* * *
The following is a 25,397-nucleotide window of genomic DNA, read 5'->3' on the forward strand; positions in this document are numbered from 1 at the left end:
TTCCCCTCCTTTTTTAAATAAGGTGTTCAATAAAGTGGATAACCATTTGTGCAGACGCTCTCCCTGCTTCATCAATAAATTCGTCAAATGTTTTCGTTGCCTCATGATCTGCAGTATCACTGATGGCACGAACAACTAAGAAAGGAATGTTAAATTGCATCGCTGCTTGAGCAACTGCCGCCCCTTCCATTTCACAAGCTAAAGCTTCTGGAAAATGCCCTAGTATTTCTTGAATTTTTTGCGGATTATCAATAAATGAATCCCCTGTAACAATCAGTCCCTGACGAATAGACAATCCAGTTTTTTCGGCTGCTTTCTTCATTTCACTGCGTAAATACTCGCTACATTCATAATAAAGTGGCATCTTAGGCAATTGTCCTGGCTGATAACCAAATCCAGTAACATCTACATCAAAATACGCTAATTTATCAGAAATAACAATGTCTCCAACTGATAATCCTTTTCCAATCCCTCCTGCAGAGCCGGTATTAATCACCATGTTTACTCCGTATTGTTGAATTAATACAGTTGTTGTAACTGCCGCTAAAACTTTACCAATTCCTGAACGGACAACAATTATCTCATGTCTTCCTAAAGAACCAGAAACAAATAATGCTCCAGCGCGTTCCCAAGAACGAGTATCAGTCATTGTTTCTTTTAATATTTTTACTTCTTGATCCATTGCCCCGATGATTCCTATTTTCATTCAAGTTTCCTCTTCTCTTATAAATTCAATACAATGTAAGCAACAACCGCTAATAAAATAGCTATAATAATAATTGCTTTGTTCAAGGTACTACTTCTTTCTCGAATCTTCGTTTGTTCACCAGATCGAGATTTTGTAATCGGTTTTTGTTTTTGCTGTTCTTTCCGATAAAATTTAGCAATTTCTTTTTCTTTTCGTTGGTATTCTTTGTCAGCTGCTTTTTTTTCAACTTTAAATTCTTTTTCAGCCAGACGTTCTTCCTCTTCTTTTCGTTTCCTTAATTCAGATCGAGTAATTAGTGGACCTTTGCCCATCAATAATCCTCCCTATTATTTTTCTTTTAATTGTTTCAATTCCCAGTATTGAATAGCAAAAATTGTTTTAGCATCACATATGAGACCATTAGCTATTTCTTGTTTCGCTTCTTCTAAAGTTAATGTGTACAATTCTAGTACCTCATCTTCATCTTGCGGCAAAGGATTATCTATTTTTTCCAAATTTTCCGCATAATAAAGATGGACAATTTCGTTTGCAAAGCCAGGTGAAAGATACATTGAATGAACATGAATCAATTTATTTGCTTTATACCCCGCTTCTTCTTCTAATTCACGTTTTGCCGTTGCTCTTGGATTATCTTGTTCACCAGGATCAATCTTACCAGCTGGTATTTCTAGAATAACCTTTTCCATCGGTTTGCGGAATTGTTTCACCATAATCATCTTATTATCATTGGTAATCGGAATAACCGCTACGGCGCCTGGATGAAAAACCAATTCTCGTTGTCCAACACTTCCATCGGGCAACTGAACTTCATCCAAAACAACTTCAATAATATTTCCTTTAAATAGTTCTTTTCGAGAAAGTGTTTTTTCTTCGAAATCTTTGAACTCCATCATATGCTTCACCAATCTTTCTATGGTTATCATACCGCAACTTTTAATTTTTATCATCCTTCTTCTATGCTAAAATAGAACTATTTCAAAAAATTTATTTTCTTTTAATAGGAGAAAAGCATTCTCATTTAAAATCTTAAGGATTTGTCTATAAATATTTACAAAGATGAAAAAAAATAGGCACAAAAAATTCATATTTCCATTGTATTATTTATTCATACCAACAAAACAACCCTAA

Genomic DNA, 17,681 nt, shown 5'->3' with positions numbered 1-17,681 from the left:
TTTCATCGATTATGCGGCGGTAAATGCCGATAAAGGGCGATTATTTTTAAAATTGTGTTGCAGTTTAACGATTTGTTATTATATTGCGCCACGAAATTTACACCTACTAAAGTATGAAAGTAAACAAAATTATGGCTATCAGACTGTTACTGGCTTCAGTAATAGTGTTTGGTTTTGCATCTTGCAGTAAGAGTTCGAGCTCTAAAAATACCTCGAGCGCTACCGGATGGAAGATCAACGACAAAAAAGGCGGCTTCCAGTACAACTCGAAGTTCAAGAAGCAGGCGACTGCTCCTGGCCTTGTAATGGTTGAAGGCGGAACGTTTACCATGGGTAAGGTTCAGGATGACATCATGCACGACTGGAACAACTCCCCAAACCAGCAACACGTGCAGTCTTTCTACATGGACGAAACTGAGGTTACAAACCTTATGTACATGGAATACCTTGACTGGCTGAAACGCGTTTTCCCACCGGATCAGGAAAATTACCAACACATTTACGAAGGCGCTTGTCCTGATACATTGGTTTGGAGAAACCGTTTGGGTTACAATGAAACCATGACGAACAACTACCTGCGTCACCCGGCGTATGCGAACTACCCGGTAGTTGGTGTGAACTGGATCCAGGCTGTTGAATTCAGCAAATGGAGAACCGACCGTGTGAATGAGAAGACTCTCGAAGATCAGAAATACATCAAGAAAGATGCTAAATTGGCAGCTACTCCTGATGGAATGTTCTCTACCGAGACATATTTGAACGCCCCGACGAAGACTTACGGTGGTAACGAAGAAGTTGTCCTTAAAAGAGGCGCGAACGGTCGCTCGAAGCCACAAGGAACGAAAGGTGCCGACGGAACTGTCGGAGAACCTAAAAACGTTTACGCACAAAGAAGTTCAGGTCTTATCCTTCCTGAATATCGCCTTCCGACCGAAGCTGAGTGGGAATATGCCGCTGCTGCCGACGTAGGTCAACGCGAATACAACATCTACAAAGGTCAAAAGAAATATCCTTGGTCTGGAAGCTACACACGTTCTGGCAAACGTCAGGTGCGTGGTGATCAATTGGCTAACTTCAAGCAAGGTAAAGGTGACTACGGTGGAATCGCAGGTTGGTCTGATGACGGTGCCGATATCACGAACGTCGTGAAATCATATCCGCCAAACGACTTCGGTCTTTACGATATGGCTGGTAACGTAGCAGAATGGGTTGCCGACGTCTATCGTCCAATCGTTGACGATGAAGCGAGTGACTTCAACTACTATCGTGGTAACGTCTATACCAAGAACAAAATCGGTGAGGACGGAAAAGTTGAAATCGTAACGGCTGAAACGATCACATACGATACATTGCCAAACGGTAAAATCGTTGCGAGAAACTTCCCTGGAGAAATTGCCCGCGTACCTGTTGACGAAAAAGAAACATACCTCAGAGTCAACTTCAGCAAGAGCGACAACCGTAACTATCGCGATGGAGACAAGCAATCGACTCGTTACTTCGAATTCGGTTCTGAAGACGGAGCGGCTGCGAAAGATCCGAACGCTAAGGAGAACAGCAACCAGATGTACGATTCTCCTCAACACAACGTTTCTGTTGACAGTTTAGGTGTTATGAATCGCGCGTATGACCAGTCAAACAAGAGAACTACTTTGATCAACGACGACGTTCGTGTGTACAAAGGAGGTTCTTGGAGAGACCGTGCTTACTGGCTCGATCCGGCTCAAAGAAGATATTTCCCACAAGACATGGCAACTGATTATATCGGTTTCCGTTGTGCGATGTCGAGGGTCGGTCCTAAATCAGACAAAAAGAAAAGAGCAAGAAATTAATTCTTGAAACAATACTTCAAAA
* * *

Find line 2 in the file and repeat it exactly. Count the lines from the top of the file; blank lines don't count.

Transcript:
TTCCCCTCCTTTTTTAAATAAGGTGTTCAATAAAGTGGATAACCATTTGTGCAGACGCTCTCCCTGCTTCATCAATAAATTCGTCAAATGTTTTCGTTGCCTCATGATCTGCAGTATCACTGATGGCACGAACAACTAAGAAAGGAATGTTAAATTGCATCGCTGCTTGAGCAACTGCCGCCCCTTCCATTTCACAAGCTAAAGCTTCTGGAAAATGCCCTAGTATTTCTTGAATTTTTTGCGGATTATCAATAAATGAATCCCCTGTAACAATCAGTCCCTGACGAATAGACAATCCAGTTTTTTCGGCTGCTTTCTTCATTTCACTGCGTAAATACTCGCTACATTCATAATAAAGTGGCATCTTAGGCAATTGTCCTGGCTGATAACCAAATCCAGTAACATCTACATCAAAATACGCTAATTTATCAGAAATAACAATGTCTCCAACTGATAATCCTTTTCCAATCCCTCCTGCAGAGCCGGTATTAATCACCATGTTTACTCCGTATTGTTGAATTAATACAGTTGTTGTAACTGCCGCTAAAACTTTACCAATTCCTGAACGGACAACAATTATCTCATGTCTTCCTAAAGAACCAGAAACAAATAATGCTCCAGCGCGTTCCCAAGAACGAGTATCAGTCATTGTTTCTTTTAATATTTTTACTTCTTGATCCATTGCCCCGATGATTCCTATTTTCATTCAAGTTTCCTCTTCTCTTATAAATTCAATACAATGTAAGCAACAACCGCTAATAAAATAGCTATAATAATAATTGCTTTGTTCAAGGTACTACTTCTTTCTCGAATCTTCGTTTGTTCACCAGATCGAGATTTTGTAATCGGTTTTTGTTTTTGCTGTTCTTTCCGATAAAATTTAGCAATTTCTTTTTCTTTTCGTTGGTATTCTTTGTCAGCTGCTTTTTTTTCAACTTTAAATTCTTTTTCAGCCAGACGTTCTTCCTCTTCTTTTCGTTTCCTTAATTCAGATCGAGTAATTAGTGGACCTTTGCCCATCAATAATCCTCCCTATTATTTTTCTTTTAATTGTTTCAATTCCCAGTATTGAATAGCAAAAATTGTTTTAGCATCACATATGAGACCATTAGCTATTTCTTGTTTCGCTTCTTCTAAAGTTAATGTGTACAATTCTAGTACCTCATCTTCATCTTGCGGCAAAGGATTATCTATTTTTTCCAAATTTTCCGCATAATAAAGATGGACAATTTCGTTTGCAAAGCCAGGTGAAAGATACATTGAATGAACATGAATCAATTTATTTGCTTTATACCCCGCTTCTTCTTCTAATTCACGTTTTGCCGTTGCTCTTGGATTATCTTGTTCACCAGGATCAATCTTACCAGCTGGTATTTCTAGAATAACCTTTTCCATCGGTTTGCGGAATTGTTTCACCATAATCATCTTATTATCATTGGTAATCGGAATAACCGCTACGGCGCCTGGATGAAAAACCAATTCTCGTTGTCCAACACTTCCATCGGGCAACTGAACTTCATCCAAAACAACTTCAATAATATTTCCTTTAAATAGTTCTTTTCGAGAAAGTGTTTTTTCTTCGAAATCTTTGAACTCCATCATATGCTTCACCAATCTTTCTATGGTTATCATACCGCAACTTTTAATTTTTATCATCCTTCTTCTATGCTAAAATAGAACTATTTCAAAAAATTTATTTTCTTTTAATAGGAGAAAAGCATTCTCATTTAAAATCTTAAGGATTTGTCTATAAATATTTACAAAGATGAAAAAAAATAGGCACAAAAAATTCATATTTCCATTGTATTATTTATTCATACCAACAAAACAACCCTAA